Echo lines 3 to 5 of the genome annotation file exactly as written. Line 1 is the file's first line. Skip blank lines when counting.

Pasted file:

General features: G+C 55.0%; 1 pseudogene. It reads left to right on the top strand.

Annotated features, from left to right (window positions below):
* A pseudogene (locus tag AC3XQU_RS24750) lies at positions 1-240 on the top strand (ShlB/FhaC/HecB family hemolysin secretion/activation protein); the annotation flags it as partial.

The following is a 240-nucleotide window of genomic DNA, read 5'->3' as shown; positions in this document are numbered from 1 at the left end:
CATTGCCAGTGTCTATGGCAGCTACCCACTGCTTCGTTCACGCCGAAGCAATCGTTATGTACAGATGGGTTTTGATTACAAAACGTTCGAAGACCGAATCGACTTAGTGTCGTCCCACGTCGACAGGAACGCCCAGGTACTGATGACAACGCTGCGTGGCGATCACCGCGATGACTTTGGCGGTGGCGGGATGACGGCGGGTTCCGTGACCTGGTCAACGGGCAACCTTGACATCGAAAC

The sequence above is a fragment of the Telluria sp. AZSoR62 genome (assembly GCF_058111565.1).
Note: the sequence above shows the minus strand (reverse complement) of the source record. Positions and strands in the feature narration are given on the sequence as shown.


* A pseudogene (locus tag AC3XQU_RS24750) lies at positions 1-240 on the top strand (ShlB/FhaC/HecB family hemolysin secretion/activation protein); the annotation flags it as partial.

The following is a 240-nucleotide window of genomic DNA, read 5'->3' as shown; positions in this document are numbered from 1 at the left end:
CATTGCCAGTGTCTATGGCAGCTACCCACTGCTTCGTTCACGCCGAAGCAATCGTTATGTACAGATGGGTTTTGATTACAAAACGTTCGAAGACCGAATCGACTTAGTGTCGTCCCACGTCGACAGGAACGCCCAGGTACTGATGACAACGCTGCGTGGCGATCACCGCGATGACTTTGGCGGTGGCGGGATGACGGCGGGTTCCGTGACCTGGTCAACGGGCAACCTTGACATCGAAAC